Six Influential Figures Who Will Shape Baseball In The 2020s

Image credit: Rob Manfred (Photo by Billie Weiss/Boston Red Sox via Getty Images)

In many cases the biggest newsmakers in baseball in the 2020s will be names you likely already know. That is because the early years of the 2020s will be extremely important to the course of baseball throughout the decade.

Major League Baseball is currently negotiating with Minor League Baseball, the MLB Players Association and the MLB Umpires Association on deals that could shape the decade.

1. Rob Manfred
MLB Commissioner

Call him the “economics commissioner.” Call him the “efficiency commissioner.” The Bottom line is that Manfred rolls into the 2020s as maybe the most hardline leader of Major League Baseball since Bowie Kuhn. Not only could Manfred blow up the minor leagues, but questions remain as to whether the chilly relationship with the MLB Players Association could upend what has been an unprecedented stretch of labor peace that was reached under Bud Selig’s tenure. Ultimately, games may not be missed in the event of a strike or lockout. And, some form of pseudo-affiliation with contracted minor league clubs could occur to keep baseball in communities, but over the next decade Manfred will either grow fan interest, or seen it wane in the interest of revenues.

2. Tony Clark
MLBPA Executive Director

As head of the players’ union, Clark sees a make-or-break moment with the current Collective Bargaining Agreement set to expire in 2021. Whether there was a slow slip of power leading back to the point when Donald Fehr left the union for the players, or whether the last round of negotiations went heavily in favor of MLB owners, either way, all eyes will be on Clark to see if he can claw back and get some power back to the players. Like Manfred, the question will be: will he have to go a nuclear route and go to war in the interest of the long-term interests of the players? Clark will be a figure that looms well into the 2020s.

3. Dan Halem
MLB Chief Legal Officer

If Rob Manfred is the face of MLB, Halem is behind Manfred as a key figure in driving MLB’s wide-ranging policy. In 2018 he spoke about the possibility of contracting minor league clubs as part of a plan to enhance player wages. He’s been the one to outline MLB’s position on the minors as part of the warring between the sides in the press. Halem is the deputy commissioner so he’s important to watch over the next decade. Should the owners look to move past Manfred, for whatever reason, Halem will be in the conversation to replace him.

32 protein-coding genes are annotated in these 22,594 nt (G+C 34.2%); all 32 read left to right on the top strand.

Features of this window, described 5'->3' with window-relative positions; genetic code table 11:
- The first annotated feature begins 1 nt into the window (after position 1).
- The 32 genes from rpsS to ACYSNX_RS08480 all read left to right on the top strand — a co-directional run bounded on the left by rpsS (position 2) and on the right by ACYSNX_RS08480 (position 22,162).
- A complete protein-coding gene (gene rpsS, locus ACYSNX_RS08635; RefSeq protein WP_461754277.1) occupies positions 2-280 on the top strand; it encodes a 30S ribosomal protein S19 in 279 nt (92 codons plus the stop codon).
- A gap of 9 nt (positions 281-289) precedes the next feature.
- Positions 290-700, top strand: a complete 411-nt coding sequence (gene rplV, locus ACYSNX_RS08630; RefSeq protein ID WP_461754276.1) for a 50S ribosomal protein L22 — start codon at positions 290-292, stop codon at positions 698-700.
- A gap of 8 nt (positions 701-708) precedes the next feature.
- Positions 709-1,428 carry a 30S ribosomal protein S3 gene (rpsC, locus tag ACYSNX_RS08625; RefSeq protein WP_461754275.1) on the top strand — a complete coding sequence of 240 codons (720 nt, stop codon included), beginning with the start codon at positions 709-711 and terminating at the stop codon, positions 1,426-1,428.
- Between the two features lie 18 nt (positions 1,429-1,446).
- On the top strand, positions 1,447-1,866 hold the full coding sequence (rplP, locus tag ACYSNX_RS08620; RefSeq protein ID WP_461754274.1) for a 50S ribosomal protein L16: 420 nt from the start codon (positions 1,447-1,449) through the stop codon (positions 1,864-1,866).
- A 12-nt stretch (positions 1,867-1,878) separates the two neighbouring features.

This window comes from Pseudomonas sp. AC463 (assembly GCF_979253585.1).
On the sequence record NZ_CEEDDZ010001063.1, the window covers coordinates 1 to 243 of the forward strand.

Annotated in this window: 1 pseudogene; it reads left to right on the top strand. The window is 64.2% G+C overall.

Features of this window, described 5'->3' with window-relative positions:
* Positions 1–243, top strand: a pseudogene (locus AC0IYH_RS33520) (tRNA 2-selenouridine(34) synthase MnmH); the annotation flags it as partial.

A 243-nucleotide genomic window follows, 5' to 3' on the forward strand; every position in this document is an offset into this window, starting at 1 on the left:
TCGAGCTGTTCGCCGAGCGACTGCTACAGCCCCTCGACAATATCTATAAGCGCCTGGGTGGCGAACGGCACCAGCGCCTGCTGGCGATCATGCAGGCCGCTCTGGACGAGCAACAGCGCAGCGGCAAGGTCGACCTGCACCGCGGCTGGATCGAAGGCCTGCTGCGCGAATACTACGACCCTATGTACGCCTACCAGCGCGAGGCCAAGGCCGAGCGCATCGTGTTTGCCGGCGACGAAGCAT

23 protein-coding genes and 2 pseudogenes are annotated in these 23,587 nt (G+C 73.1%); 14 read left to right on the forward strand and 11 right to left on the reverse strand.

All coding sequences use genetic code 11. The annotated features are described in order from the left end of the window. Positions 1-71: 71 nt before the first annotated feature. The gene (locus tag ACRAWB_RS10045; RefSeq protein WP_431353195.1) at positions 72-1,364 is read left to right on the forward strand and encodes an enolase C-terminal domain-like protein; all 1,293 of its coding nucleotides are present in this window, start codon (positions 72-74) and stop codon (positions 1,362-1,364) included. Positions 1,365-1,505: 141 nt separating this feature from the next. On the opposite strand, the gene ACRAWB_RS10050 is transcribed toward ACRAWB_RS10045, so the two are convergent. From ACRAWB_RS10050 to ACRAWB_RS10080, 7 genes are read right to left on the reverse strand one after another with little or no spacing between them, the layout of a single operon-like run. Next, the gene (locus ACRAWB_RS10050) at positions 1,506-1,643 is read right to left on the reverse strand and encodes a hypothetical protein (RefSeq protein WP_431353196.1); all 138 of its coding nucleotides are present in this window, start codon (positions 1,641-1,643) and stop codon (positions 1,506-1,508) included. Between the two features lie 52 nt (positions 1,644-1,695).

4. Bruce Meyer
MLBPA Chief Negotiator

Brought over from the NHL’s players association, Meyer worked with former MLBPA head Donald Fehr to continue to build up the power of the players in the NHL. Sources at both MLB and the MLBPA say that Meyer’s presence has been important in getting details around bargaining focused.

5. Heads Of Content
Streaming Services

Whether it’s Jennifer Salke (Amazon), Susanne Daniels (YouTube), or others at the likes of Netflix or DAZN, some of the most important figures to impact the next decade will largely be names unknown to the average baseball fan. The impact that streaming services entering as key players in media rights will alter the landscape from the small handful of traditional television networks, to a growing number of digital outlets that know the value of live content in the DVR era. These outlets will provide additional revenues to MLB, which will affect player salaries and the ability of owners to take on more risk with longer contracts.

6. Pat O’Conner
MiLB President

Before MLB and the MLBPA work on a new collective bargaining agreement, MLB and Minor League Baseball have a Professional Baseball Agreement to settle. With MLB pushing for a 25 percent reduction in the number of MiLB teams, MiLB has positioned this PBA negotiation as a fight for its right to govern its members.

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